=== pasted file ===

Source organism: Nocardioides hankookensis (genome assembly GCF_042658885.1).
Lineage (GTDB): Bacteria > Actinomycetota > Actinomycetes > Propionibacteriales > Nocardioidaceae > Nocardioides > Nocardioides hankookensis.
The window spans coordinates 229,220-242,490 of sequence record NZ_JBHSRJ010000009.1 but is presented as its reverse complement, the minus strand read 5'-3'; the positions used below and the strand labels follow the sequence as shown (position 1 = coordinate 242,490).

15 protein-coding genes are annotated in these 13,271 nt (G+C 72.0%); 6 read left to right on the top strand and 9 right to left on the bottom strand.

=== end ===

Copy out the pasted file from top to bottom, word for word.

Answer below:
Source organism: Nocardioides hankookensis (genome assembly GCF_042658885.1).
Lineage (GTDB): Bacteria > Actinomycetota > Actinomycetes > Propionibacteriales > Nocardioidaceae > Nocardioides > Nocardioides hankookensis.
The window spans coordinates 229,220-242,490 of sequence record NZ_JBHSRJ010000009.1 but is presented as its reverse complement, the minus strand read 5'-3'; the positions used below and the strand labels follow the sequence as shown (position 1 = coordinate 242,490).

15 protein-coding genes are annotated in these 13,271 nt (G+C 72.0%); 6 read left to right on the top strand and 9 right to left on the bottom strand.